Has your lawnmower ever been hard to start? Has your chainsaw ever needed a repair to its fuel system after a period of storage? Hopefully you’re amongst the lucky ones who haven’t experienced the problems caused by regular pump petrol, or, maybe you are already using Aspen so don’t need to worry about fuel issues. Many people suffer from fuel related issues without even knowing it can be avoided. Although you may have heard that ethanol in regular pump fuel causes problems, you may not understand why, so we hope to explain it a little further here.
What is ethanol & why is it in petrol?
Ethanol is an alcohol derived from plant materials. It has become one of the key players in the biofuel industry as it’s made from crops or waste by-products and is therefore renewable. The process to develop crops into ethanol is relatively simple, the production is considerably cheaper than other fuel sources and can help to produce cleaner exhaust emissions from vehicles.
Because of this, the UK government introduced financial incentives for suppliers of petrol to use a percentage of ethanol in their blends.
Why is it in petrol?
The current UK government incentive is for petrol to contain 7.5% renewable components, this has increased from 5% in recent years, with 10% to be the target in coming years. It can be difficult to tell how much ethanol is in the petrol you are getting at the pump as this can vary and it is not a requirement for the petrol station to detail the ethanol quantity unless it is over 5%.
Some petrol stations do have markings on the pump which are shown as E5 = 5% ethanol or E10 = 10% etc. It is likely that a regulation will come into effect which means ethanol content must be displayed at the pump especially as E10 will not be suitable for some road vehicles and petrol powered applications.
How does ethanol affect the performance of petrol?
There are pros and cons of using ethanol in various blends, but in terms of performance, 3 things stand out:
- Ethanol is a great oxygenate which helps to give a cleaner burning fuel and increase power from the engine if fuelling can be adjusted to suit. E85 (85% ethanol, 15% petrol) is often used in motor sport for this reason.
- Ethanol contains less energy than regular petrol so as you increase the level of ethanol. Fuel consumption (MPG) will decrease.
- Ethanol is aggressive to fuel system components and will absorb moisture from the atmosphere which can cause issues which are mainly seen in engines fitted with a carburettor (vented fuel systems).
As a rule of thumb, most vehicles produced since 2002 are ok to use E10 fuel and all cars produced after 2011 had to be E10 compatible.
Why is it okay in my car?
Small percentages of ethanol blended into the pump fuel you use will not impact on the running of your vehicle (unless a classic car or classic motorbike).
Modern cars have a sealed fuel injection system which means the atmosphere cannot oxidise the fuel at the same rate. Cars also have sophisticated fuelling systems which can compensate for the different qualities of fuel, whereas the small machinery only has one setting and relies on the fuel quality being consistent.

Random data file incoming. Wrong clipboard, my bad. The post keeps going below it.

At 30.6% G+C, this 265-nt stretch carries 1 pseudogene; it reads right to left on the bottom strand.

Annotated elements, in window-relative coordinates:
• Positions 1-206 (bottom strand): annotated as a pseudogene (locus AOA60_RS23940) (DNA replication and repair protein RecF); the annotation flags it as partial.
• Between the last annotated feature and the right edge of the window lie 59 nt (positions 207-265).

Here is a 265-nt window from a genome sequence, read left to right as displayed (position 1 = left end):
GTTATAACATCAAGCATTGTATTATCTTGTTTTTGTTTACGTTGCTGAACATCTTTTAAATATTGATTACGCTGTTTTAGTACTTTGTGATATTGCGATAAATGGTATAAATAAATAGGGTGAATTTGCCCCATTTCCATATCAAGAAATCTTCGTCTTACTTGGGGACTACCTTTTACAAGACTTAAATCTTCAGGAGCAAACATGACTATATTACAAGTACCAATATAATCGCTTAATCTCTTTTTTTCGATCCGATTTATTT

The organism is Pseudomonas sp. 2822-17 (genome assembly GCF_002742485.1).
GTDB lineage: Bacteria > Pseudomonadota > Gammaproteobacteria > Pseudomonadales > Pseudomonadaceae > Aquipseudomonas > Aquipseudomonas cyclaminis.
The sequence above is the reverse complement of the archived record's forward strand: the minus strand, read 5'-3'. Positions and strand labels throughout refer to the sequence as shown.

Symptoms of fuel issues
How does ethanol in petrol affect garden machinery?
Whilst using fresh fuel containing ethanol is unlikely to cause any performance issues with your garden machinery, in reality, it is very rare that fresh fuel is always used. Although most garden machinery uses small volumes of fuel, it is more practical for the operator to purchase their fuel in bulk. Can you remember when you last filled up the can of fuel which is in your shed? Most manufacturers state fresh fuel should be less than 30 days old and kept in a sealed container.
The most critical problems caused by ethanol fuel blends are water contamination and fuel separation, both of which happen during storage. This process is sped up when the fuel is allowed to “breath” to the atmosphere and the ethanol is given the chance to absorb moisture from the air.
Whilst a small amount of water in the fuel might not cause an issue, if the machine is left in storage for a longer period, the fuel can absorb moisture to a point where it cannot be held in suspension any longer and phase separation will occur. This will appear as a bubble or layer of water which will sit below the fuel in the fuel tank. This ethanol-water mix is very corrosive and will not allow the engine to run if it is sucked into the fuel system. If this happens within the carburettor of the machine, it can leave behind gummy deposits which can block ports in the carburettor when the fuel evaporates. Sometimes this can be resolved by simply removing the carburettor and giving it a clean but more often than not, a new carburettor may be the only solution.
Use ethanol-free fuel such as Aspen and you will also benefit from reducing toxic emissions and not needing to mix 2-stroke fuel.
If you continue to use regular pump fuel, always keep your fuel fresh, never buy supermarket fuel (this seems to cause more problems) and never use fuel over 30 days old – whether in the fuel tank or from a storage container.